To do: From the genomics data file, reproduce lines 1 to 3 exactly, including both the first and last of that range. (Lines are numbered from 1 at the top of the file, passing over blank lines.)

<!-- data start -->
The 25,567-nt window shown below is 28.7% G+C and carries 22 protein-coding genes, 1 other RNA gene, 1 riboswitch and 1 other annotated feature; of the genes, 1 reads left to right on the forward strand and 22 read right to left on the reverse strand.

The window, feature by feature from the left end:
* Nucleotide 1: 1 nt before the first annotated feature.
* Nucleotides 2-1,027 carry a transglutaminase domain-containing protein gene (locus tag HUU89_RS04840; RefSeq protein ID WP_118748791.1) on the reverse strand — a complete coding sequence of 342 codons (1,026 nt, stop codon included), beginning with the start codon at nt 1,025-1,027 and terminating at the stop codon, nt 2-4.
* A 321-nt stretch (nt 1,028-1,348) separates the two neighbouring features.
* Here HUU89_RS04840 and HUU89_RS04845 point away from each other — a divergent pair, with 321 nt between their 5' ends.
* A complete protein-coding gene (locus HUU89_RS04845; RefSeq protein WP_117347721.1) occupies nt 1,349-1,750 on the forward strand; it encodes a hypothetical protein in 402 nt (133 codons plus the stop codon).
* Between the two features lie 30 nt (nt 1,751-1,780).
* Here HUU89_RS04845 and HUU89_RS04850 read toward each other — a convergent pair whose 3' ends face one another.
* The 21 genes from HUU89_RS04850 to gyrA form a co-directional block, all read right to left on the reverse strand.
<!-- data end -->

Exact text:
The 25,567-nt window shown below is 28.7% G+C and carries 22 protein-coding genes, 1 other RNA gene, 1 riboswitch and 1 other annotated feature; of the genes, 1 reads left to right on the forward strand and 22 read right to left on the reverse strand.

The window, feature by feature from the left end:
* Nucleotide 1: 1 nt before the first annotated feature.